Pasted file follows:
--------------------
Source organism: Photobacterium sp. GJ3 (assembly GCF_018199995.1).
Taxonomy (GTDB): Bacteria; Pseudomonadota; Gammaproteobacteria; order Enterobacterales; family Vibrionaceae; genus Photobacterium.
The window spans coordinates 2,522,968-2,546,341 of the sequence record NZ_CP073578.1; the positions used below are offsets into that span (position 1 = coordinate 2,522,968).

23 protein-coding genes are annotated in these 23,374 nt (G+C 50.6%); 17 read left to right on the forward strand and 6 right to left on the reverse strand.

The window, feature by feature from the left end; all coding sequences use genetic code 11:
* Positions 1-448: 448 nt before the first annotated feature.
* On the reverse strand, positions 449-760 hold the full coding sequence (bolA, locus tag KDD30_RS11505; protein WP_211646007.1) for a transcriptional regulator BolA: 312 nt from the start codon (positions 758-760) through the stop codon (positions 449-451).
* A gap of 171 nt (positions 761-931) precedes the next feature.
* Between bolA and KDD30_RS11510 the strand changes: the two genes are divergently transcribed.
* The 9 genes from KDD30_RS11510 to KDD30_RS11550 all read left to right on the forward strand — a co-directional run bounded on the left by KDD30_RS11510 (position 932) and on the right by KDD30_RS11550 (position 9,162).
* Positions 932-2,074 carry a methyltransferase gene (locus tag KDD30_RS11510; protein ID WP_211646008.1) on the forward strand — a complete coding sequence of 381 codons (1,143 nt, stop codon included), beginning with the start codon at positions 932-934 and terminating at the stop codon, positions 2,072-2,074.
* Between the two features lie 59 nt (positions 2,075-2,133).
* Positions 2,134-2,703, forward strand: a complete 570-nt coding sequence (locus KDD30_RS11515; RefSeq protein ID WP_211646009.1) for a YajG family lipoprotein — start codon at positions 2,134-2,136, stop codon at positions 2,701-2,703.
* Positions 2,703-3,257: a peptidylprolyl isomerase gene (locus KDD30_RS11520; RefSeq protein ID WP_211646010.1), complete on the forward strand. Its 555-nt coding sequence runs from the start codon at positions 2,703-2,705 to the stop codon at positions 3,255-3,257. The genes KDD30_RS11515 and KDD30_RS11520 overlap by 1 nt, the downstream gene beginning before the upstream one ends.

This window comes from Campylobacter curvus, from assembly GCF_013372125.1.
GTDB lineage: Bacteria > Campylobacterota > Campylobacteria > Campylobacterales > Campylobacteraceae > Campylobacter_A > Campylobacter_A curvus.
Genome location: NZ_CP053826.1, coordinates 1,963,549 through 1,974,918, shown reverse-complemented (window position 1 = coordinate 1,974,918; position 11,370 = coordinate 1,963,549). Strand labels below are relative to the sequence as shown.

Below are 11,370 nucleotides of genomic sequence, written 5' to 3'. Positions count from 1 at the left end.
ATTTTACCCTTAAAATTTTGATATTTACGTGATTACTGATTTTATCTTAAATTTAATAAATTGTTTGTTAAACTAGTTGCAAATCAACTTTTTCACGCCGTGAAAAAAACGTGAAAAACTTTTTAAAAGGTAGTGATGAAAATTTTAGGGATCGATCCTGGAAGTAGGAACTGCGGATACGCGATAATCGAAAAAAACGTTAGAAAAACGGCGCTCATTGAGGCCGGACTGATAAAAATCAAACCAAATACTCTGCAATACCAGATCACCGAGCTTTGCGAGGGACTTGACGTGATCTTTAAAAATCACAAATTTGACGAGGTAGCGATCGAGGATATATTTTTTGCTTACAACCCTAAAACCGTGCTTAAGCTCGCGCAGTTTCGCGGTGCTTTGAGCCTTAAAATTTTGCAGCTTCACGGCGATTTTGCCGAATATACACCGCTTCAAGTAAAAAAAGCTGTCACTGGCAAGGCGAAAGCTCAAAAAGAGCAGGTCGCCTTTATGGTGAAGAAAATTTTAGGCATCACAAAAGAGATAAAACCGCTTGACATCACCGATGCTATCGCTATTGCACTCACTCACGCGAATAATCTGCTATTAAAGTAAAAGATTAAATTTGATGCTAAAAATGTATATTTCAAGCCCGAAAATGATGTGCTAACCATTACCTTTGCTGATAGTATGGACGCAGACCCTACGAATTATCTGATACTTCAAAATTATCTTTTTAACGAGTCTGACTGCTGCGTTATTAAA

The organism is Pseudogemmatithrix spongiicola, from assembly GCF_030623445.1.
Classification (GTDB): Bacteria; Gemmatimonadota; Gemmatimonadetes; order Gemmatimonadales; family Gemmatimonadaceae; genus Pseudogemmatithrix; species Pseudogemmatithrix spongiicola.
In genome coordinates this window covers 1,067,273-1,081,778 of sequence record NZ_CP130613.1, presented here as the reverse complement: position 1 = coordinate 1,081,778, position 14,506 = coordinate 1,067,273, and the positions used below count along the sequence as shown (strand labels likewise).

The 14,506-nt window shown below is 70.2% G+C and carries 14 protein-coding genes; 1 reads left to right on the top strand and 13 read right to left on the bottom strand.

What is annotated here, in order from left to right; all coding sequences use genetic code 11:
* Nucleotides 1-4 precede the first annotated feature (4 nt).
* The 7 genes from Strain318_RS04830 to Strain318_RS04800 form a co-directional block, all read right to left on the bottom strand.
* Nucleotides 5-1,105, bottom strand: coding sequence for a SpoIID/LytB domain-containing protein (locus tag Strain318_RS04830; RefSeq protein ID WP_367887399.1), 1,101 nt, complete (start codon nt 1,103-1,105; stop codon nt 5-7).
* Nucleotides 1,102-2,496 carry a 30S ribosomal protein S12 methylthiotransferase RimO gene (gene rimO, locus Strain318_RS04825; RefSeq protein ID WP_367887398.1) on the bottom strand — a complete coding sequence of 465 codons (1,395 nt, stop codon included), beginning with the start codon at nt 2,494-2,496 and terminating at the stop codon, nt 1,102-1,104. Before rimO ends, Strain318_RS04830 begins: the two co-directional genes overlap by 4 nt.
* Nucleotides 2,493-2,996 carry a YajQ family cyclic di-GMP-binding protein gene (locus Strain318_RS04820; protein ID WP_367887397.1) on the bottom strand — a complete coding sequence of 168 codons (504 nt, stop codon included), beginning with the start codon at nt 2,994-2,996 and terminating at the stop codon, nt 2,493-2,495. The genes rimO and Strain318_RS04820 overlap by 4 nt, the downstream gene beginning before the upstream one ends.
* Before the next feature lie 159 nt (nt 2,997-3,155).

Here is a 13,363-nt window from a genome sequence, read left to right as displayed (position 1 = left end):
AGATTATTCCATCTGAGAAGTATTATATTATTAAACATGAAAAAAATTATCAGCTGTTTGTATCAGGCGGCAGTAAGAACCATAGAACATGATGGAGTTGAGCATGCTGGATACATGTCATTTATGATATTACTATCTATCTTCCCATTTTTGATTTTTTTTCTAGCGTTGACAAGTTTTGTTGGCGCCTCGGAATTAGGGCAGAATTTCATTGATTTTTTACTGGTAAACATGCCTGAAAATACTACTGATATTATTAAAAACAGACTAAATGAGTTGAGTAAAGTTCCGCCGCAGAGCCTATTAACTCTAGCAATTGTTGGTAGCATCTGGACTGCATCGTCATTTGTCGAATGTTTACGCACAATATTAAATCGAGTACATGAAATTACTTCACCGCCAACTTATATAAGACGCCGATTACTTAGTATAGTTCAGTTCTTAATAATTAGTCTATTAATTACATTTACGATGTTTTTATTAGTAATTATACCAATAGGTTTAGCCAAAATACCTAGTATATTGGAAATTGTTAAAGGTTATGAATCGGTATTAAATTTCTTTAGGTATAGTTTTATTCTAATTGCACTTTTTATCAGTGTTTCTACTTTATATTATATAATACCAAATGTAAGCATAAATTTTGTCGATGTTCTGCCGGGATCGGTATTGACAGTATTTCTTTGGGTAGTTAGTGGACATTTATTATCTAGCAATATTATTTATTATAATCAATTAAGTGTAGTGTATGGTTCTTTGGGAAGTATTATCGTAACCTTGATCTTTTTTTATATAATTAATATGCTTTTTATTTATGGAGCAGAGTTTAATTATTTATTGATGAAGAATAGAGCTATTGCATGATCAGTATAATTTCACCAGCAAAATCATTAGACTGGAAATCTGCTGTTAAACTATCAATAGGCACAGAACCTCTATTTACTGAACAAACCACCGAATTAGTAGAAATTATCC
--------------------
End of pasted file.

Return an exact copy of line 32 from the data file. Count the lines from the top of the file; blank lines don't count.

AGATTATTCCATCTGAGAAGTATTATATTATTAAACATGAAAAAAATTATCAGCTGTTTGTATCAGGCGGCAGTAAGAACCATAGAACATGATGGAGTTGAGCATGCTGGATACATGTCATTTATGATATTACTATCTATCTTCCCATTTTTGATTTTTTTTCTAGCGTTGACAAGTTTTGTTGGCGCCTCGGAATTAGGGCAGAATTTCATTGATTTTTTACTGGTAAACATGCCTGAAAATACTACTGATATTATTAAAAACAGACTAAATGAGTTGAGTAAAGTTCCGCCGCAGAGCCTATTAACTCTAGCAATTGTTGGTAGCATCTGGACTGCATCGTCATTTGTCGAATGTTTACGCACAATATTAAATCGAGTACATGAAATTACTTCACCGCCAACTTATATAAGACGCCGATTACTTAGTATAGTTCAGTTCTTAATAATTAGTCTATTAATTACATTTACGATGTTTTTATTAGTAATTATACCAATAGGTTTAGCCAAAATACCTAGTATATTGGAAATTGTTAAAGGTTATGAATCGGTATTAAATTTCTTTAGGTATAGTTTTATTCTAATTGCACTTTTTATCAGTGTTTCTACTTTATATTATATAATACCAAATGTAAGCATAAATTTTGTCGATGTTCTGCCGGGATCGGTATTGACAGTATTTCTTTGGGTAGTTAGTGGACATTTATTATCTAGCAATATTATTTATTATAATCAATTAAGTGTAGTGTATGGTTCTTTGGGAAGTATTATCGTAACCTTGATCTTTTTTTATATAATTAATATGCTTTTTATTTATGGAGCAGAGTTTAATTATTTATTGATGAAGAATAGAGCTATTGCATGATCAGTATAATTTCACCAGCAAAATCATTAGACTGGAAATCTGCTGTTAAACTATCAATAGGCACAGAACCTCTATTTACTGAACAAACCACCGAATTAGTAGAAATTATCC